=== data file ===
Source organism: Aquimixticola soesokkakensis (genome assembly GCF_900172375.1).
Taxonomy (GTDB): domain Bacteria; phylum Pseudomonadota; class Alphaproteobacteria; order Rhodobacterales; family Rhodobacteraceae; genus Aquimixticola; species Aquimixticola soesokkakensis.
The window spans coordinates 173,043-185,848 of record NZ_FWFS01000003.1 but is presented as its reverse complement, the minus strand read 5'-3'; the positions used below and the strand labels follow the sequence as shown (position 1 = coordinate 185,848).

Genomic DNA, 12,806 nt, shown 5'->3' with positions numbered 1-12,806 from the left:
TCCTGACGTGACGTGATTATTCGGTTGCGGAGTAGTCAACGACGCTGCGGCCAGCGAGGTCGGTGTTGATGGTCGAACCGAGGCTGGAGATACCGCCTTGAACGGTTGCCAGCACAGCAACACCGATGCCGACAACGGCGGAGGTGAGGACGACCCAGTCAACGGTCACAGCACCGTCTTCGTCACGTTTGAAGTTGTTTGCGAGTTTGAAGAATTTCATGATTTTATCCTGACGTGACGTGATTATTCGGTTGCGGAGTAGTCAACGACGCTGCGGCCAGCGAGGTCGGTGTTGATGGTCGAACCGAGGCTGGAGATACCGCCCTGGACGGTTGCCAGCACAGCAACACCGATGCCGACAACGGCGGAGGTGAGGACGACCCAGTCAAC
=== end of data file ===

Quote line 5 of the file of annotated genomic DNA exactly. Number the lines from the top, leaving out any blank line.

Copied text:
TCCTGACGTGACGTGATTATTCGGTTGCGGAGTAGTCAACGACGCTGCGGCCAGCGAGGTCGGTGTTGATGGTCGAACCGAGGCTGGAGATACCGCCTTGAACGGTTGCCAGCACAGCAACACCGATGCCGACAACGGCGGAGGTGAGGACGACCCAGTCAACGGTCACAGCACCGTCTTCGTCACGTTTGAAGTTGTTTGCGAGTTTGAAGAATTTCATGATTTTATCCTGACGTGACGTGATTATTCGGTTGCGGAGTAGTCAACGACGCTGCGGCCAGCGAGGTCGGTGTTGATGGTCGAACCGAGGCTGGAGATACCGCCCTGGACGGTTGCCAGCACAGCAACACCGATGCCGACAACGGCGGAGGTGAGGACGACCCAGTCAAC